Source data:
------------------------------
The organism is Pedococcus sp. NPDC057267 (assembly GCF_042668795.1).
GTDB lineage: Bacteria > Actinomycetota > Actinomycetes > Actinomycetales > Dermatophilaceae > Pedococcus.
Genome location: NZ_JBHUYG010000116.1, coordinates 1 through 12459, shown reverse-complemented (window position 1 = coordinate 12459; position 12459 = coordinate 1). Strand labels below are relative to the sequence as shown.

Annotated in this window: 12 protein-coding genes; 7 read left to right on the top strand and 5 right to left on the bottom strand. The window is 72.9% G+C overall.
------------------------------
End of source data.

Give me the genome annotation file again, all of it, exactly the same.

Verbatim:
The organism is Pedococcus sp. NPDC057267 (assembly GCF_042668795.1).
GTDB lineage: Bacteria > Actinomycetota > Actinomycetes > Actinomycetales > Dermatophilaceae > Pedococcus.
Genome location: NZ_JBHUYG010000116.1, coordinates 1 through 12459, shown reverse-complemented (window position 1 = coordinate 12459; position 12459 = coordinate 1). Strand labels below are relative to the sequence as shown.

Annotated in this window: 12 protein-coding genes; 7 read left to right on the top strand and 5 right to left on the bottom strand. The window is 72.9% G+C overall.